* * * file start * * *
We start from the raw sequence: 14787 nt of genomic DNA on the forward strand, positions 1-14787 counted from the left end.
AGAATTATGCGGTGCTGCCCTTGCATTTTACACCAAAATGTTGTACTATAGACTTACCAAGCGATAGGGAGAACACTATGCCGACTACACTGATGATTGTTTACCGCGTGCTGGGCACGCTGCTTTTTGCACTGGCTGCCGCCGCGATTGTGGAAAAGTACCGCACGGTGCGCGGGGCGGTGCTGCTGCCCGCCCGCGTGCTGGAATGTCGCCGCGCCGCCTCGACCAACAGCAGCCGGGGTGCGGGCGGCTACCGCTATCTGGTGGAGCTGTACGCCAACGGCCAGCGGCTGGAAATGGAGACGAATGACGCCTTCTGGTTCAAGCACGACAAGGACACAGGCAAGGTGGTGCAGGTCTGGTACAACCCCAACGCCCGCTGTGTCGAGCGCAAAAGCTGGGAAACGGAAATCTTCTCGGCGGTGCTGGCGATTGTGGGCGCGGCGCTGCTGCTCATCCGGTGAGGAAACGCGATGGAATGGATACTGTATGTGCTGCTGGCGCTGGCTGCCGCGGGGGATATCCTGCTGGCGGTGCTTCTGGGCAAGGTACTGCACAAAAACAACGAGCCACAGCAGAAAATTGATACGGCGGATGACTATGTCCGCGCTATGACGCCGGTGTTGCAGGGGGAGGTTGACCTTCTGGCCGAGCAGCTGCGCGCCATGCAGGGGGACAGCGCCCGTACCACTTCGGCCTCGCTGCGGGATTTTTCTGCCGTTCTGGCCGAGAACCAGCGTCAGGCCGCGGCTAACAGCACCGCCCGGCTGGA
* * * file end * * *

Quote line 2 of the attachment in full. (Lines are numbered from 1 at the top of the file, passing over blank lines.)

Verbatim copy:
AGAATTATGCGGTGCTGCCCTTGCATTTTACACCAAAATGTTGTACTATAGACTTACCAAGCGATAGGGAGAACACTATGCCGACTACACTGATGATTGTTTACCGCGTGCTGGGCACGCTGCTTTTTGCACTGGCTGCCGCCGCGATTGTGGAAAAGTACCGCACGGTGCGCGGGGCGGTGCTGCTGCCCGCCCGCGTGCTGGAATGTCGCCGCGCCGCCTCGACCAACAGCAGCCGGGGTGCGGGCGGCTACCGCTATCTGGTGGAGCTGTACGCCAACGGCCAGCGGCTGGAAATGGAGACGAATGACGCCTTCTGGTTCAAGCACGACAAGGACACAGGCAAGGTGGTGCAGGTCTGGTACAACCCCAACGCCCGCTGTGTCGAGCGCAAAAGCTGGGAAACGGAAATCTTCTCGGCGGTGCTGGCGATTGTGGGCGCGGCGCTGCTGCTCATCCGGTGAGGAAACGCGATGGAATGGATACTGTATGTGCTGCTGGCGCTGGCTGCCGCGGGGGATATCCTGCTGGCGGTGCTTCTGGGCAAGGTACTGCACAAAAACAACGAGCCACAGCAGAAAATTGATACGGCGGATGACTATGTCCGCGCTATGACGCCGGTGTTGCAGGGGGAGGTTGACCTTCTGGCCGAGCAGCTGCGCGCCATGCAGGGGGACAGCGCCCGTACCACTTCGGCCTCGCTGCGGGATTTTTCTGCCGTTCTGGCCGAGAACCAGCGTCAGGCCGCGGCTAACAGCACCGCCCGGCTGGA